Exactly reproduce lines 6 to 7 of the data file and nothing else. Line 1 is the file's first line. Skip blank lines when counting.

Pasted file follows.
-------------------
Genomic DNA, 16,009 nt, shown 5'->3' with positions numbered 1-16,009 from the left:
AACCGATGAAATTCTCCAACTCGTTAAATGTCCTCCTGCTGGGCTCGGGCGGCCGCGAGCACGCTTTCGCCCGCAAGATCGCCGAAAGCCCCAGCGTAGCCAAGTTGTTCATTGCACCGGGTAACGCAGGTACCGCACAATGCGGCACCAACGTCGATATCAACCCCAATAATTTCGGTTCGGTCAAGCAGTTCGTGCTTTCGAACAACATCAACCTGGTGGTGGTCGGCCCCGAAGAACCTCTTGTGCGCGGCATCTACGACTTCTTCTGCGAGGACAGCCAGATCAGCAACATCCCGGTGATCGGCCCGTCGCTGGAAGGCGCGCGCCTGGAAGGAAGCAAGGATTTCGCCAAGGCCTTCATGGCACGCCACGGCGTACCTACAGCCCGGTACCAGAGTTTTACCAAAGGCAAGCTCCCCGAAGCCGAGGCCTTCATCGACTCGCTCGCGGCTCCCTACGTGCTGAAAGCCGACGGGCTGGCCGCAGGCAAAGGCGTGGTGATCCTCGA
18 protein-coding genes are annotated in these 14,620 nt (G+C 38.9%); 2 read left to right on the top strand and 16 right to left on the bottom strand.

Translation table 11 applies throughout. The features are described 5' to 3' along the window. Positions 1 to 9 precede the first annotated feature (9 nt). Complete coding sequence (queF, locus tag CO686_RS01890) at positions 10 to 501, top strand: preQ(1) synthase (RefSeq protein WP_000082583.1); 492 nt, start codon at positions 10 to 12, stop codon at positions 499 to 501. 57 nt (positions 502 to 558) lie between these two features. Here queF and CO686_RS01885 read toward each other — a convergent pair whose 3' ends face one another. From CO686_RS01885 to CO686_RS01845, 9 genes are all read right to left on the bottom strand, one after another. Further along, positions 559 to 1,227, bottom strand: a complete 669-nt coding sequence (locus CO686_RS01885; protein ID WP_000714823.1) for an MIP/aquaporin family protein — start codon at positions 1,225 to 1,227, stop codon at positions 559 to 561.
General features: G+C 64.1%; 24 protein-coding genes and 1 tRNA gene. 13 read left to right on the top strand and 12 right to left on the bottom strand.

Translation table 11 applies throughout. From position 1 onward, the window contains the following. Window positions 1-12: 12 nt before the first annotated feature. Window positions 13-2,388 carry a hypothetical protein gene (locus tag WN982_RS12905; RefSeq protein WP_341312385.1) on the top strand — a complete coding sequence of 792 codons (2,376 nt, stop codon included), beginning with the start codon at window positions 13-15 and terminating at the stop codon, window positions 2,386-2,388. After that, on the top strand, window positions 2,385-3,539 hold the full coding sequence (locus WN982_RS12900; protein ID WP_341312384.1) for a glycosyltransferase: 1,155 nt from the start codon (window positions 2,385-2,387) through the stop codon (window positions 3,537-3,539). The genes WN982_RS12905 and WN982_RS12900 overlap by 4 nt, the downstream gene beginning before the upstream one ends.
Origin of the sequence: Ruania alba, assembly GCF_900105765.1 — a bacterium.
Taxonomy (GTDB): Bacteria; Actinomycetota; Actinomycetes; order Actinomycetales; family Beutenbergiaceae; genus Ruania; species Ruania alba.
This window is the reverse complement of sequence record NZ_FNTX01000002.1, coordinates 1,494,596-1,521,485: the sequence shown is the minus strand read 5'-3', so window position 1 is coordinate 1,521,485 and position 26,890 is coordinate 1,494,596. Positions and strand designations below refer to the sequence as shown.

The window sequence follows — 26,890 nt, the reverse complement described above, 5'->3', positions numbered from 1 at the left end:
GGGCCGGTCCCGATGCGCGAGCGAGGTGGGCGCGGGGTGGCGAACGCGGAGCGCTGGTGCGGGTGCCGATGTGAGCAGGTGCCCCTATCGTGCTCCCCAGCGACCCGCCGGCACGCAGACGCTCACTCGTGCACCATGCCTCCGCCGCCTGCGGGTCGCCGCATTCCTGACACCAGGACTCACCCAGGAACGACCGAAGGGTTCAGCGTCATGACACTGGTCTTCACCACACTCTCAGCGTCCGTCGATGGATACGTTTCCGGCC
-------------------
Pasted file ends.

Translation table 11 applies throughout. From position 1 onward, the window contains the following. Window positions 1-12: 12 nt before the first annotated feature. Window positions 13-2,388 carry a hypothetical protein gene (locus tag WN982_RS12905; RefSeq protein WP_341312385.1) on the top strand — a complete coding sequence of 792 codons (2,376 nt, stop codon included), beginning with the start codon at window positions 13-15 and terminating at the stop codon, window positions 2,386-2,388. After that, on the top strand, window positions 2,385-3,539 hold the full coding sequence (locus WN982_RS12900; protein ID WP_341312384.1) for a glycosyltransferase: 1,155 nt from the start codon (window positions 2,385-2,387) through the stop codon (window positions 3,537-3,539). The genes WN982_RS12905 and WN982_RS12900 overlap by 4 nt, the downstream gene beginning before the upstream one ends.
Origin of the sequence: Ruania alba, assembly GCF_900105765.1 — a bacterium.